We are big on books here at the Glinda household, and we try to read with our son every chance we can get.
About seven months ago, the Munchkin was in an extremely all-encompassing pirate phase. Everything had to be pirate, from his toys, to his movies, to his clothes.
In an effort to tie into this, my husband went to the library and got an adapted version of “Treasure Island.” I didn’t know this until I saw him walking towards the Munchkin’s room at bedtime with the book in his hand.
“Don’t you think he’s a little young for that book?” I asked him.
“Aw, no way! It’s a classic! You can never go wrong with a classic!” was the reply.
I tried to dissuade him from starting the book, because even though it’s been a while since I last came into literary contact with the Black Spot, I felt that the overall tone of the book was too mature. Even an adapted version. But he insisted, and into the room he went to begin one of the best pirate books ever written, to be sure.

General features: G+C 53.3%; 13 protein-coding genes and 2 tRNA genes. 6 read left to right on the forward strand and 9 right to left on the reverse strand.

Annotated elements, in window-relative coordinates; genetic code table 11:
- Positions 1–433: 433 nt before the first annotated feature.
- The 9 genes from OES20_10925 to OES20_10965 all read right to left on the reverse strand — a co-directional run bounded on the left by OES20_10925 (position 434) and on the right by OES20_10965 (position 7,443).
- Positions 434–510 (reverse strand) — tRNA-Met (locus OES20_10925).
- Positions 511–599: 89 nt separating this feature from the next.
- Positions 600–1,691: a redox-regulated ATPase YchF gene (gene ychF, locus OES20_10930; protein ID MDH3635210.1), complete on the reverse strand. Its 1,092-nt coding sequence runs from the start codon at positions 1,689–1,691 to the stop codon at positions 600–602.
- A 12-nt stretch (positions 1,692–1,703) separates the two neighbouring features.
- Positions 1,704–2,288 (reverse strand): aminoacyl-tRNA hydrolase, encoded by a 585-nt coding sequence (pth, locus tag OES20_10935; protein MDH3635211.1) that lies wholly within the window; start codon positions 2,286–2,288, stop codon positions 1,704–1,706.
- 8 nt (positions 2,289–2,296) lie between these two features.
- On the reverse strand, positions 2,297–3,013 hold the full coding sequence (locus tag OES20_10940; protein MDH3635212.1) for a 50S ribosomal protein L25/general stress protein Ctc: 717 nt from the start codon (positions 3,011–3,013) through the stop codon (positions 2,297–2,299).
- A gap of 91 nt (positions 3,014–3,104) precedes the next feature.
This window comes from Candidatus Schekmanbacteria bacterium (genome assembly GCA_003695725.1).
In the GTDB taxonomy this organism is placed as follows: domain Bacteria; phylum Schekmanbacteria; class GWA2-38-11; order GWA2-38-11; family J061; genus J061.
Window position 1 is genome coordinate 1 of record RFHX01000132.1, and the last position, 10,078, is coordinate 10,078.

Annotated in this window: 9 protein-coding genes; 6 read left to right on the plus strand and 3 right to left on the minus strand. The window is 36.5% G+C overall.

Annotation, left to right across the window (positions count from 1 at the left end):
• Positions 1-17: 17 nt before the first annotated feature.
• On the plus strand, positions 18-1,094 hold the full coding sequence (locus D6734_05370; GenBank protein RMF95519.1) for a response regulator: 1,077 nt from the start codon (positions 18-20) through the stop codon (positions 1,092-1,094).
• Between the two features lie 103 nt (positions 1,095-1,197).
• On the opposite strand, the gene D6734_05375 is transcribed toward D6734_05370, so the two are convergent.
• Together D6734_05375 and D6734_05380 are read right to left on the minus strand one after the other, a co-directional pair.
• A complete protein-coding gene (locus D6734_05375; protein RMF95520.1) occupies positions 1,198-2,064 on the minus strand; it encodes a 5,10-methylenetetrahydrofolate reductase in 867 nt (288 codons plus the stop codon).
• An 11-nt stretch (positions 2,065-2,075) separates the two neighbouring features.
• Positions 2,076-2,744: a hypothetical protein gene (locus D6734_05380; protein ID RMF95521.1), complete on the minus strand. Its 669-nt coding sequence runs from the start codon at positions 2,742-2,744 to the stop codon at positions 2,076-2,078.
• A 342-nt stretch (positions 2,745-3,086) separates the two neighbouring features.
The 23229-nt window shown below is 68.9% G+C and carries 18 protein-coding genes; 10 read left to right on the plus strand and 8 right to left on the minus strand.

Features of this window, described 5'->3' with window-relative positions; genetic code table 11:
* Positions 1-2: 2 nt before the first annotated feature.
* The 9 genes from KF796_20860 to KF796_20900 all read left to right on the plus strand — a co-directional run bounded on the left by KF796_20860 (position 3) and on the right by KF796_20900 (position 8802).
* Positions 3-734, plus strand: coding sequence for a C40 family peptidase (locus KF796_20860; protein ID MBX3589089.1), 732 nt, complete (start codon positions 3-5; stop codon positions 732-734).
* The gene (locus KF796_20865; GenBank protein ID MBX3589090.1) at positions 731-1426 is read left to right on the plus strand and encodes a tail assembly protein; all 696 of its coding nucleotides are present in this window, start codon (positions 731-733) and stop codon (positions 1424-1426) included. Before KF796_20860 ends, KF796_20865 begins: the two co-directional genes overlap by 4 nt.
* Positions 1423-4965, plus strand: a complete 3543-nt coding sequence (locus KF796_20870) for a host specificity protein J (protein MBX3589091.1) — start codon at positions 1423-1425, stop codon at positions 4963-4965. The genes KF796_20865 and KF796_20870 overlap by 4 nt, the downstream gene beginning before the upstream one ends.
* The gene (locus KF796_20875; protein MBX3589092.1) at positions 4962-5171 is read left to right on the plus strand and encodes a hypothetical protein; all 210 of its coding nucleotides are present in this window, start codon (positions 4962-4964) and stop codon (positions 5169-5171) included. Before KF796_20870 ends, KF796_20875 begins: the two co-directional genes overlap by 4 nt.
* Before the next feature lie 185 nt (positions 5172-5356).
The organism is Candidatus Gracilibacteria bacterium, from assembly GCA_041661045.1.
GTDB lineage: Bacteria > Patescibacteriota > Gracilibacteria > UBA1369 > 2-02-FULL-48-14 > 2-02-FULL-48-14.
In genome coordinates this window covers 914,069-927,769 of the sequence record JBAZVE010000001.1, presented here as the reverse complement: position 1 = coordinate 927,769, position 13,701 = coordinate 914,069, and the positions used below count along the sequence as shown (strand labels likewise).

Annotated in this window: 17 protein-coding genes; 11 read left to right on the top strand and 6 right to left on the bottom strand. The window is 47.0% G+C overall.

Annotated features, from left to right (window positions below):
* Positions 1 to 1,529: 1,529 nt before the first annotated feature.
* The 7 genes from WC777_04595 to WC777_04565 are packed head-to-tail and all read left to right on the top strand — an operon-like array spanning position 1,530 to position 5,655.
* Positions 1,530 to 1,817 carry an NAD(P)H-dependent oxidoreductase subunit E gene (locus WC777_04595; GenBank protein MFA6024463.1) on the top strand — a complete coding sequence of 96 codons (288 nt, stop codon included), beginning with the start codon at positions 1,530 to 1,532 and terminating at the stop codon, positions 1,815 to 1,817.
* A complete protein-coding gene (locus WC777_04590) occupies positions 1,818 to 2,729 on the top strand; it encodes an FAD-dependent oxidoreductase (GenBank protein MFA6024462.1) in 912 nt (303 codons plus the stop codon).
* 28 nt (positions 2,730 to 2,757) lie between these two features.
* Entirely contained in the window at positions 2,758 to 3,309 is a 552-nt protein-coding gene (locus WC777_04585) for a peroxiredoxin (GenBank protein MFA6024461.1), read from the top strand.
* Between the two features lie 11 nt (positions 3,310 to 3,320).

A couple of nights later, my husband and I were talking and he brought up the book.
“You were right” he said. “I think the book just kind of went over his head a little.” My husband leaned toward me, “And there was this part where one of the pirates was killed, and I didn’t know what to do. I didn’t want to come right out and say it, it just seemed a little too much for a four year old to handle.”
“So what did you do?” I asked. “Did you tell him that the pirate went to sleep for a really long time or something?”
“No.” he responded. “Worse. I had to make it up on the spot.”
“Well what else could you have said?”
“I told him the pirate ran away and was never seen again.”
Ahhh, don’t they say that parenthood is fraught with many teaching moments?
Well, my husband took his opportunity. He taught the Munchkin that apparently, being a coward is better than being dead.
*10 worthless points for the first person to guess the movie in which this line was uttered. Er, sung, really.